Height is a relatively easy measure and fairly good estimates of the height of even ancient populations can be made if sufficient number of ancient adult bones are available for study. But such a trove of bones is not always found, so most of the reliable data about the average height of populations comes from more recent times. In Europe, the modernization of armies occurred earlier than in Asia and Africa (a fact that has more than tangential relationship to the wave of European colonization that occurred around the same time) and combined with greater bureaucratic and social sophistication, this permitted good records of the heights of conscripts to become available from the 18th century onwards. As a result, we have fairly good estimates of the average heights of European males from around 1750 onwards. Data for females are harder to find, but by the 19th century those too start to become available. As with male height data, data for females also lag in Asian and African countries. I will focus on male height today, but trends are similar (though not always equivalent) in females.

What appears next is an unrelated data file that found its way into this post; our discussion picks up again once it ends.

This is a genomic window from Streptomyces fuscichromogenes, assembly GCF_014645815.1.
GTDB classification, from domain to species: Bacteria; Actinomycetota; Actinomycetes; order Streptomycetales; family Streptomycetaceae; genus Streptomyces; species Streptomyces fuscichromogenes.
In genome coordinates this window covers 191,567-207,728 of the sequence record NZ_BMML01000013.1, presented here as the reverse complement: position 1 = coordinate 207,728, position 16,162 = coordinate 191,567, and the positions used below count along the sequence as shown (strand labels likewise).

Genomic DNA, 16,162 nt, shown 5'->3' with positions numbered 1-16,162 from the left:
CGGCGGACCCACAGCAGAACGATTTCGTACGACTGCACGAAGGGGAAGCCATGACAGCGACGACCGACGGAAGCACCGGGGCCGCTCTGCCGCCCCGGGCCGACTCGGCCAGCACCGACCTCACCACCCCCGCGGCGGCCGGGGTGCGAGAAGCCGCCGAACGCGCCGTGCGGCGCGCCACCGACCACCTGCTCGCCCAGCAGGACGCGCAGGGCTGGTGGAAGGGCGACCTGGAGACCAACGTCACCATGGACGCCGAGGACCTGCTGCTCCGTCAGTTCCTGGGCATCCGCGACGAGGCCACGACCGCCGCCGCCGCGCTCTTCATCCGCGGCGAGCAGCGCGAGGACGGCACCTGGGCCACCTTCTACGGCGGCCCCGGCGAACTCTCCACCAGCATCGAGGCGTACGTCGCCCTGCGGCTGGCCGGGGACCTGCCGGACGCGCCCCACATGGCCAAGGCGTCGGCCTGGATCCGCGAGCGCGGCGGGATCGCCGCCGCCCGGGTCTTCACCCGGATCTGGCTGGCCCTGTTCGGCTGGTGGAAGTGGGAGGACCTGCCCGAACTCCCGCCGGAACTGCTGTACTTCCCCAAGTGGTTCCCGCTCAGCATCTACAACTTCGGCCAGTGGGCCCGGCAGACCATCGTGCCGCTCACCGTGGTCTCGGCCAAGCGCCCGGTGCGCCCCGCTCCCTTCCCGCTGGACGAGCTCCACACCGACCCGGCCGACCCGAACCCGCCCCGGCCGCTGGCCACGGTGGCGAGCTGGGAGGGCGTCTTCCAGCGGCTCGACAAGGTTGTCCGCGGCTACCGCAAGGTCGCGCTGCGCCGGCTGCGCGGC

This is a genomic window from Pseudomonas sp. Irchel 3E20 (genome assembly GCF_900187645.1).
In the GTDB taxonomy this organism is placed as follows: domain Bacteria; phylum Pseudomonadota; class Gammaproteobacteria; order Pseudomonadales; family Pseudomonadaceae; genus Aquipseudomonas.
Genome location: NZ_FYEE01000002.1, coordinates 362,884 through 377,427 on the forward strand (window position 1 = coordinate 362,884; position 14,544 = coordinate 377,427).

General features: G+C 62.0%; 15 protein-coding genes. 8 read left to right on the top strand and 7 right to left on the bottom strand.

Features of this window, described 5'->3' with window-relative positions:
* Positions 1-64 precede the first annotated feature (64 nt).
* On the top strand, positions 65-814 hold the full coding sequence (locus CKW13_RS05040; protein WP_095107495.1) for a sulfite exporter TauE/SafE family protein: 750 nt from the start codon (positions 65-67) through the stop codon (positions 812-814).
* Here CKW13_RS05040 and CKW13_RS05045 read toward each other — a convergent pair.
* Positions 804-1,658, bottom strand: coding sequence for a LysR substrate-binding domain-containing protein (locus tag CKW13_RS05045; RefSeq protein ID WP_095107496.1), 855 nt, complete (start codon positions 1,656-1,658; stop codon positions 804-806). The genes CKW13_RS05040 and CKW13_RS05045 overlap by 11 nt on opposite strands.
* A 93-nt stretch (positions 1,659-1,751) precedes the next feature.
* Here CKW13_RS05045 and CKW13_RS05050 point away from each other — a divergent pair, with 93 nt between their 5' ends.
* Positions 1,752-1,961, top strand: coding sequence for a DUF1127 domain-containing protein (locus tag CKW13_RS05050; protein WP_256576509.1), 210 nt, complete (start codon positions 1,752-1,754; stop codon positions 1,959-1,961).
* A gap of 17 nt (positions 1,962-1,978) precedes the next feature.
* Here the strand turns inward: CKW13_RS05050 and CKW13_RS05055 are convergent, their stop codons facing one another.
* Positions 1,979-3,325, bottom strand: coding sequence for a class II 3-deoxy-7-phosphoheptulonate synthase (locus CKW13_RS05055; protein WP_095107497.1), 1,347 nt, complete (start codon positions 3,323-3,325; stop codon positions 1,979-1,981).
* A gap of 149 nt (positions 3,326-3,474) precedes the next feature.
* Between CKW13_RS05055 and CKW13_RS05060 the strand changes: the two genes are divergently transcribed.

What these height records reveal is that the average height of populations is not stable. There are clear changes in average height over time and such trends are labeled “secular trends”. “Secular changes” is acutally a better term, since “secular trends” implies a one way change, but in practice the term “secular trend” is frequently used where “secular change” would be more accurate. If we look at the secular tend in heights over time, we find that all European populations (without exception) have seen an increase in height in the last 2-300 years. And this increase is not insignificant. In 1800, the average height of English males was 167 cm (5 feet and 5.7 inches) . At the same time, the average height of German, French and Dutch males was 164 cm (5 feet and 4.5 inches). And the height of the average Norwegian male in around 1750 was only 160 cm (only 5 feet 3inches). There was also a rural-urban divide in England, with the rural population being taller. At the same time, children in urban slums in relatively tall England were a full 20 cm shorter than their upper class counterparts. In other words, the upper classes very literally looked down upon the lower classes. By 1900, British average heights had increased to 169 cm, but by that point the Dutch had overtaken them and their average height was a 170 cm. Meanwhile, the Swedes were the tallest of them all, with an average height of 172.5 cm. At this time, the urban population in England also caught up with their rural counterparts. By 1950, the Dutch were already 178 cm tall (on average) and today they are the tallest population in the world at 181 (or 183) cm, with the Swedes and the Norwegians running close behind. In the same period, the trend in the US has also been upwards, but relative positions have switched. In 1860, the average American White was 174 cm tall (inches taller than their European cousins), but still shorter than the Sioux Indians. By the 20th century, they had left the Sioux behind, but failed to keep up with their European brethren and are now over an inch shorter than the Dutch and the Scandinavians.